Winter Inversion Is Settling in Salt Lake Valley


Chris Ayers

(Photo by Chris Ayers)

(Photo by Chris Ayers)
(Photo by Chris Ayers)

If it isn’t already here, the desolation of the smog is coming whether the Salt Lake Valley is prepared for it or not.
Living in the Salt Lake Valley during the winter can be difficult, but one of the hardest things about living in the valley is the air quality.
According to the U’s Program for Air Quality, Health, and Society, the air in the Uinta basin during the winter is made up of fine, particulate matter. When the matter is trapped beneath a cold front, the pollution produced in the Salt Lake Valley is trapped with it.
This thick layer of chemical build-up, which hovers over Salt Lake City every winter, is known as the inversion. Due to fine air matter literally being molecularly trapped under cold air, there is little space to breathe. Not only is this not good for the local environment, but it is detrimental to the health of civilians.
Erin Silva, professor and assistant director of City & Metropolitan Planning, said he specializes in the causes of pollution and that residents of SLC need to be more aware of how they are contributing to the pollution.
“We need to understand where the pollution comes from,” Silva said. “It comes from fossil fuels.”
Silva said civilians contribute to three major sources of the pollution. These include using electricity that is generated from coal — which is burnt by the local Delta Power Plant — the use of motor vehicles and the oil refinery at the head of the valley.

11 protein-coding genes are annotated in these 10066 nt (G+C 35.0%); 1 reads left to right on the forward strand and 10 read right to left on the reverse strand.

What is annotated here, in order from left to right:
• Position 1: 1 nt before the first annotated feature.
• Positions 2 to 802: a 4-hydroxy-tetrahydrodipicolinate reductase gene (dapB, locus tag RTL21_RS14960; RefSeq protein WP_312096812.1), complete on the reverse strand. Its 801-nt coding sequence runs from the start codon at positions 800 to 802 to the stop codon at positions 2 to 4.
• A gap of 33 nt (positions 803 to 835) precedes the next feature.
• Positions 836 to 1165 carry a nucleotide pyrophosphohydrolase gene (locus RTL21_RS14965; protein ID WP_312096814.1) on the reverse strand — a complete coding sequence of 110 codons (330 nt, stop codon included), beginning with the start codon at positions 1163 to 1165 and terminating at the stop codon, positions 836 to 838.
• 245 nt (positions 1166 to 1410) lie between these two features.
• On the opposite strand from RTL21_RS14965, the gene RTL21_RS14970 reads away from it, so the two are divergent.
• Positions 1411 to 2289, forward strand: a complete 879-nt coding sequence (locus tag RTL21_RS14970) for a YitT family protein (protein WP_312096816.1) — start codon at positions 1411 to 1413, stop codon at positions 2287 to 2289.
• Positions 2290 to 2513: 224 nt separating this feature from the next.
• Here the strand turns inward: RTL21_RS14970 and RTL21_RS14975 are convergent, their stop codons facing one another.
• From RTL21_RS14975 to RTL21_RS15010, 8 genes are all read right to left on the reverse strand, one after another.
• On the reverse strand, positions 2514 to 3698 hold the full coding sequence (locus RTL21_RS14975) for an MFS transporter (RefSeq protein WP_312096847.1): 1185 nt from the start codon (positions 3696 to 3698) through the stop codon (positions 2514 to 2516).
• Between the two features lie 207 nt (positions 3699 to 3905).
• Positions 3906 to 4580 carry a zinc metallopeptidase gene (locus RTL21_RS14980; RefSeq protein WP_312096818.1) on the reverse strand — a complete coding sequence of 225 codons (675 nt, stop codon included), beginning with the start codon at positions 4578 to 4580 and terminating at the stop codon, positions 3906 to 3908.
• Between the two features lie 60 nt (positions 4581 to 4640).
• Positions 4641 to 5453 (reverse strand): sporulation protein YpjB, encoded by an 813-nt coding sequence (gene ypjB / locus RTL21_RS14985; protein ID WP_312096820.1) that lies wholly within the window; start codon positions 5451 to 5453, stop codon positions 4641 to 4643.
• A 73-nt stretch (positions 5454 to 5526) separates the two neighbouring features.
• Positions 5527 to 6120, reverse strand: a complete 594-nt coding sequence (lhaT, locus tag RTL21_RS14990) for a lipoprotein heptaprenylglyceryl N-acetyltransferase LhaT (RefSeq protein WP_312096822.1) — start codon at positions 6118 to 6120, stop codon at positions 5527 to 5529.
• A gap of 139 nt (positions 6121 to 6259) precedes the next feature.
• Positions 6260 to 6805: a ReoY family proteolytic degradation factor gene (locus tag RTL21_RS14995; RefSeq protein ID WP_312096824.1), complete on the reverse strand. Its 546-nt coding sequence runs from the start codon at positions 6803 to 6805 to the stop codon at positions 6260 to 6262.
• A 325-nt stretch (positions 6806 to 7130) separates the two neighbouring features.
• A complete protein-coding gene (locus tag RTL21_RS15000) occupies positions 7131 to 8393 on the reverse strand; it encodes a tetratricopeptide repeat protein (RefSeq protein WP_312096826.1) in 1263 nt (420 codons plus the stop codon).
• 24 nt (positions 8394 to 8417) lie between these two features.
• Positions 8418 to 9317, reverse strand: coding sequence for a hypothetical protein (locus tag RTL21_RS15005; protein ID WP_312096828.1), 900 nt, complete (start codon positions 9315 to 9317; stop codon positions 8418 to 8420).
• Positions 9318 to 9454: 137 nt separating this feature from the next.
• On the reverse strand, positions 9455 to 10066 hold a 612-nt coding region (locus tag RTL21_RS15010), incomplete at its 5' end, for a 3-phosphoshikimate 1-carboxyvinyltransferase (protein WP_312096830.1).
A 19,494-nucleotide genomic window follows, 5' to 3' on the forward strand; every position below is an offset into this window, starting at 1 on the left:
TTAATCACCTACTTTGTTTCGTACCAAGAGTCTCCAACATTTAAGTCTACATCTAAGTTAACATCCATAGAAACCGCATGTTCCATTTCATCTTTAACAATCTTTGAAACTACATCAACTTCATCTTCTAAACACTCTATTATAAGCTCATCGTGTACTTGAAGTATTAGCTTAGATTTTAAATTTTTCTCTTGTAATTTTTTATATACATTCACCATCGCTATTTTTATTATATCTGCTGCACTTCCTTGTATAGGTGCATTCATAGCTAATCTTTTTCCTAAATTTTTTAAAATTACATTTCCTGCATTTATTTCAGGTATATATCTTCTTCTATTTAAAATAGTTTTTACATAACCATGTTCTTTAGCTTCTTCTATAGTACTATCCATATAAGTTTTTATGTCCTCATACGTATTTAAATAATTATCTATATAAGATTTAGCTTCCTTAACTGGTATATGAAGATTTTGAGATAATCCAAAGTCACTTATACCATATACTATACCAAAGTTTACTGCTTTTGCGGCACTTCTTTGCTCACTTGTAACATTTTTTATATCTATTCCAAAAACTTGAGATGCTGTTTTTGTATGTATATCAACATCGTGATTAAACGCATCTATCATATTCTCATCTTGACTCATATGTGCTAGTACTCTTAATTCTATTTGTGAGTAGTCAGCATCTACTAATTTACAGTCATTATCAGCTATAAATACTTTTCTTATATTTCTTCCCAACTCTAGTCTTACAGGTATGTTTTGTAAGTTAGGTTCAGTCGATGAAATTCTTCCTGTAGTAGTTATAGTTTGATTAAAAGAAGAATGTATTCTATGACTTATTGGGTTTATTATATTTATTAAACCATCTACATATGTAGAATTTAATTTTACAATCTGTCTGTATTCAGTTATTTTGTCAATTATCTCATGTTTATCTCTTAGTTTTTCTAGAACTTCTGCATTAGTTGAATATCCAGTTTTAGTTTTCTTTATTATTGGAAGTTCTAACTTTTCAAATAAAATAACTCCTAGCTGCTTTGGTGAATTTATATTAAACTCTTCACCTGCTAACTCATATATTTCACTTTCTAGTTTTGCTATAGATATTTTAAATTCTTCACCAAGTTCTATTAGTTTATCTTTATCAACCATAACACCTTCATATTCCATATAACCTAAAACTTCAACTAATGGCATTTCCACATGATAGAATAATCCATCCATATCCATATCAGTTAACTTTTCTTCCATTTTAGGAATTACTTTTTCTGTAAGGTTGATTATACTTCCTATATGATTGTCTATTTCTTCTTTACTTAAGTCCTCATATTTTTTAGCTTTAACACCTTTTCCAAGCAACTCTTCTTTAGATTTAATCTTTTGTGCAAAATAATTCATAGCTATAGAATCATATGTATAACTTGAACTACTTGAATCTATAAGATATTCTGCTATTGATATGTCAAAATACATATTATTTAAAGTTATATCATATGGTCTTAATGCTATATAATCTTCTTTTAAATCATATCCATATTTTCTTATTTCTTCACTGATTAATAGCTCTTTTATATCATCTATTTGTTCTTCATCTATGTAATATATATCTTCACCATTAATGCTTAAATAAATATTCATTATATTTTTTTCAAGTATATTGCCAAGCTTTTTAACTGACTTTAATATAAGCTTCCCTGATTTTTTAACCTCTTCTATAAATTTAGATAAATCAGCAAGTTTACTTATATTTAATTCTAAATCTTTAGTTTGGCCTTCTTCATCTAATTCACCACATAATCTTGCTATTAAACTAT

All pollution emitted from these sources can typically disperse into the air, but under the city’s winter conditions, it is trapped under the inversion, Silva said.
“We drive a lot in this valley — we need to build more walkable communities,” he said. “We need to have a really good plan for creating density in the center of our city and public transportation.”
The Program for Air Quality and Society has more scientific and interactive ideals about solving the valley’s inversion. According to their website,, they are aiming to research as much as possible and warn about the danger that the polluted air poses. As a team, they have worked to create a game that will engage students in learning about improving air quality. One app, “Utah Air,” is used to promote the idea of improving air quality by showing trends in the air.
“We need to promote pollution awareness on campus,” Silva said.
Silva said promoting the necessity of improving the valley’s air for both the environment and for civilian health has already spread through campus.
Miacel Spotted Elk, a freshman in Urban Ecology, said she thinks the inversion is dangerous to the health of those living in it.
“The inversion is awful and especially for people with sensitive conditions and asthma,” Spotted Elk said. “The best way to help this is public transportation. It’s all on behalf of the people.”
Spotted Elk said it is the community’s duty to decrease the pollution of the air.
Reuben Lehr, a freshman in film, said he personally knows people affected by the air pollution. He said the inversion must be lessened.
“I think the best way is to utilize public transportation,” Lehr said. “You need to not drive as much and to be conscious.”
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